Jeanne Miranda, Ph.D., is a Professor in the Department of Psychiatry and Biobehavioral Sciences at UCLA. She is a mental health services researcher who has focused her work on providing mental health care to low-income and minority communities. She holds a Ph.D. in Clinical Psychology from University of Kansas and completed post-doctoral training at University of California, San Francisco. Dr. Miranda's major research contributions have been in evaluating the impact of mental health care for ethnic minority communities.. She is currently working with two community partners, TIES for Families and the Center for Adoption Support and Education to evaluate an intervention her team developed to provide care for families adopting older children from foster care. She is also working to develop appropriate depression interventions for young women in Uganda and evaluating a government micro-finance program in Uganda. Dr. Miranda is an investigator in two UCLA centers focusing on improving disparities in health care for ethnic minorities. She was the Senior Scientific Editor of Mental Health: Culture, Race and Ethnicity, A Supplement to Mental Health: A Report of the Surgeon General, published August 2001. She became a member of the Institute of Medicine in 2005. Dr. Miranda is the 2008 recipient of the Emily Mumford Award for Contributions to Social Medicine from Columbia University.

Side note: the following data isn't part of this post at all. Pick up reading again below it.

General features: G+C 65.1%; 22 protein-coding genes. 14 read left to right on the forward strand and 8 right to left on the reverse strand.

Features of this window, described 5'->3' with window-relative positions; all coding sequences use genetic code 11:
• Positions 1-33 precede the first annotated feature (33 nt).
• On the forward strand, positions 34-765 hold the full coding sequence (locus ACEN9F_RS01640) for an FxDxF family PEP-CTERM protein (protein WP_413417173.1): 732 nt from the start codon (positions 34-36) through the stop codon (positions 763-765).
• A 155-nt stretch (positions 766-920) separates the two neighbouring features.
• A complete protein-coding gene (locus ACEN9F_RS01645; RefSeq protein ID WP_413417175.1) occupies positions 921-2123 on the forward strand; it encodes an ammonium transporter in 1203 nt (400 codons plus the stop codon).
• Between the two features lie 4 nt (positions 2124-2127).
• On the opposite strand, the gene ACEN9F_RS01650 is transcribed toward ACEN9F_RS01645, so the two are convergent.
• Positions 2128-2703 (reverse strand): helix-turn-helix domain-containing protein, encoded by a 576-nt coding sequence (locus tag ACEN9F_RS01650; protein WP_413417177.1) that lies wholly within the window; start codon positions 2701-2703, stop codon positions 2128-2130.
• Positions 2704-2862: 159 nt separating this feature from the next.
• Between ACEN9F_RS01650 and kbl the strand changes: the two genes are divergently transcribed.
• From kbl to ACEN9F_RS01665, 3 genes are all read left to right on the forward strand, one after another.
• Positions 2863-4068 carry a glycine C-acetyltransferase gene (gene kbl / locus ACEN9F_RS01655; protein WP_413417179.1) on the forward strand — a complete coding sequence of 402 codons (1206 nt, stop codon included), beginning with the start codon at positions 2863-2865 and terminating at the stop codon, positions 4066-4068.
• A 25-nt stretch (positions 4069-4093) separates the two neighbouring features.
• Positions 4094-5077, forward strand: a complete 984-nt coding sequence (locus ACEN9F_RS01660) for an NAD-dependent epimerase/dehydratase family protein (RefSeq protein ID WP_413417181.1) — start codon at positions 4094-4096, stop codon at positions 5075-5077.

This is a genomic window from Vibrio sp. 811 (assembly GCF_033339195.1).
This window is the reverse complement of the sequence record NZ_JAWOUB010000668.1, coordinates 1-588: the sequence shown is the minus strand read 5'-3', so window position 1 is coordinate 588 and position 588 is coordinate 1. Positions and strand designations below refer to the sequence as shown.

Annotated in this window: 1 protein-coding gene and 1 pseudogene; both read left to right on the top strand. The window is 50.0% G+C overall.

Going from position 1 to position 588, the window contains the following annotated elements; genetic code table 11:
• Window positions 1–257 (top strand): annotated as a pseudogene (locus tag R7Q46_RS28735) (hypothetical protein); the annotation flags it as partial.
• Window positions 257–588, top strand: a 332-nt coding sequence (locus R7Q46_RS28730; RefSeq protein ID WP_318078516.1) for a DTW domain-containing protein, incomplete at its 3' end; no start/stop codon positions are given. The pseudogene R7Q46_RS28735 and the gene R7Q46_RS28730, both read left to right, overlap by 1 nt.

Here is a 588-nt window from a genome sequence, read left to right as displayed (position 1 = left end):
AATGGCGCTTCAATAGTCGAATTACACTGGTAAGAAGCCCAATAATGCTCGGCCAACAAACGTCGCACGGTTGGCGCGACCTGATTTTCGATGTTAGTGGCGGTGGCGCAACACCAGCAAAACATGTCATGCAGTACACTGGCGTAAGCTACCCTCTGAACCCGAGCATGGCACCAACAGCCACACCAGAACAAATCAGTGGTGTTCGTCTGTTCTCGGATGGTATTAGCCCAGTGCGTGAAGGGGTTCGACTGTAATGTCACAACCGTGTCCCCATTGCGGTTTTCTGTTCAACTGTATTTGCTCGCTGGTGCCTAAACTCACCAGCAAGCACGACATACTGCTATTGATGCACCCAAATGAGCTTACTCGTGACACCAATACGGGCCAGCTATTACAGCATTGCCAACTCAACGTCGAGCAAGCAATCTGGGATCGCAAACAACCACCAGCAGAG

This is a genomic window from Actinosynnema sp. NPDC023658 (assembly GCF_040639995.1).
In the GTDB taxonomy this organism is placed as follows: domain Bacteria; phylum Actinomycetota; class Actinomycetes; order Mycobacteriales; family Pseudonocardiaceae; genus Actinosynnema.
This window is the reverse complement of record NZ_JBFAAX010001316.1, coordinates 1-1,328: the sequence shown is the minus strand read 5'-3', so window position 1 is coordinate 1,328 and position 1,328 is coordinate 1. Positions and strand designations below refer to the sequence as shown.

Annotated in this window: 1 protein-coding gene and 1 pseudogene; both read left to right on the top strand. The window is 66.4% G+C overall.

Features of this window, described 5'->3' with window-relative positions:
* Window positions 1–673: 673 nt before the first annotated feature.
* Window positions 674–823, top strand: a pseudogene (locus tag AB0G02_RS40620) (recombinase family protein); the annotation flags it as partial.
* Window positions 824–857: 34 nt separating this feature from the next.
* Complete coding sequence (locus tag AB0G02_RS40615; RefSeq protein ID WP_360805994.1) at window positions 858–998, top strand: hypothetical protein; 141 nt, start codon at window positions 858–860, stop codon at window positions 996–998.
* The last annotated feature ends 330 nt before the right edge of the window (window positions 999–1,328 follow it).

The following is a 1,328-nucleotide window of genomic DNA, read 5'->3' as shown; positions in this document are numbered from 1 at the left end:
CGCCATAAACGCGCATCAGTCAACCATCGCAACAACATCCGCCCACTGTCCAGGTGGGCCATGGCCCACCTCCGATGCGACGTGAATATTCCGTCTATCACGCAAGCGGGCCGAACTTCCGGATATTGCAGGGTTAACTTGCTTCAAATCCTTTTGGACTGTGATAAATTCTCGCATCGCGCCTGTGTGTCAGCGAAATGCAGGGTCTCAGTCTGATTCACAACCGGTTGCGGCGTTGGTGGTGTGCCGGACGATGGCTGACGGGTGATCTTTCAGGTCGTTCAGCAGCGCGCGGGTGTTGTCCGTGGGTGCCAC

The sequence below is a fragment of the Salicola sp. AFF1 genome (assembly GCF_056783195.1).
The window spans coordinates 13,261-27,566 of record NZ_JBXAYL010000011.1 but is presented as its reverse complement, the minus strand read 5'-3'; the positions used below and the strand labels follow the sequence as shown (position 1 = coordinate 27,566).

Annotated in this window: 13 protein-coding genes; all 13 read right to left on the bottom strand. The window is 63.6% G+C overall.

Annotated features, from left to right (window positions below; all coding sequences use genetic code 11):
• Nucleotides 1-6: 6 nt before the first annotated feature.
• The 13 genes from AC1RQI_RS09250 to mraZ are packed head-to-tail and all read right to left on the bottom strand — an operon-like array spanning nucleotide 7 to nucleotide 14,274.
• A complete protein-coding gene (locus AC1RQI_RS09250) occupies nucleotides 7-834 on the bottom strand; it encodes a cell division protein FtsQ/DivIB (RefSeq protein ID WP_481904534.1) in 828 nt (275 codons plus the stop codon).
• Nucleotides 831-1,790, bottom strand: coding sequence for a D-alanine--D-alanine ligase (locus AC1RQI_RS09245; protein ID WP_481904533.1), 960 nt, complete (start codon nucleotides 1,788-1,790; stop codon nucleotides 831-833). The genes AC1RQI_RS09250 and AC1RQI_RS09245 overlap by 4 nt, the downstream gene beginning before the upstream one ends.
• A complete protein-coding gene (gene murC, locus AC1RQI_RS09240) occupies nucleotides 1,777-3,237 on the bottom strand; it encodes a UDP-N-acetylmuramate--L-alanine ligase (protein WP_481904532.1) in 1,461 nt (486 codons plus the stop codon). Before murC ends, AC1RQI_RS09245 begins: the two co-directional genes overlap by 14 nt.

1. Miranda J, Duan N, Sherbourne C, Schoenbaum M, Lagomasino I, Jackson-Triche M, Wells KB. Can Quality Improvements Interventions Improve Care and Outcomes for Depressed Minorities? Results of a Randomized Controlled Trial. Health Services Research, 38(2):613-630, 20032. Miranda J, Chung JY, Green BL, Krupnick J, Siddique J, Revicki DA, Belin T. Treating Depression in Predominantly Low-Income Young Minority Women: A Randomized Controlled Trial. Journal of American Medical Association, 290(1):57-65, 2003 3. Miranda J, Azocar F, Organista K, Dwyer E, Arean P. Treatment of Depression among Impoverished Primary Care Patients from Ethnic Minority Groups Disadvantaged Medical Patients. Psychiatric Services, 54(2):219-25, 2003 4. Miranda, J., Schoenbaum, M., Sherbourne, C., Duan, N., & Wells, K. The effects of primary care depression treatment on minority patients' clinical status and employment. Archives of General Psychiatry, 61(8):827-34, 2004 5. Miranda J., & Cooper L.A. Disparities in Care for Depression Among Primary Care Patients. Journal of General Internal Medicine. 19(2):120-126(7), 2004 6. Miranda J, Siddique J, Belin TR, Kohn-Wood LP. Depression Prevalence in Disadvantaged Young Black Women: African and Caribbean Immigrants Compared to US-born African Americans. Social Psychiatry and Psychiatry Epidemiology, 40:253-258, 2005 7. Miranda J, Green BL, Krupnick JL, Chung J, Siddique J, Belin T, Revicki D. One-year Outcomes of a Randomized Clinical Trial Treating Depression in Low-Income Minority Women. Journal of Consulting and Clinical Psychology. Vol. 62(7), 815-835 (2006) 8. Cook, B., McGuire, T., Miranda, J. Measuring Trends in Mental Health Care Disparities, 2000-2004. Psychiatric Services. Vol.58 (12), 1533-1540, 2007 9. Nadeen, E., Lange, J., Edge, D., Fongwa, M., Miranda, J., Does Stigma Keep Poor Young Immigrant and U.S.-born Black and Latina Women from Seeking Mental Health Care? Psychiatric Services. 2007; 58 (12):1547 10. Stockdale, S., Lagomasino, I., Siddique, J., McGuire, T., Miranda, J. (2008) Racial and Ethnic Disparities in Detection and Treatment of Depression and Anxiety Among Psychiatric and Primary Health Care Visits, 1995-2005. Medical Care. In press.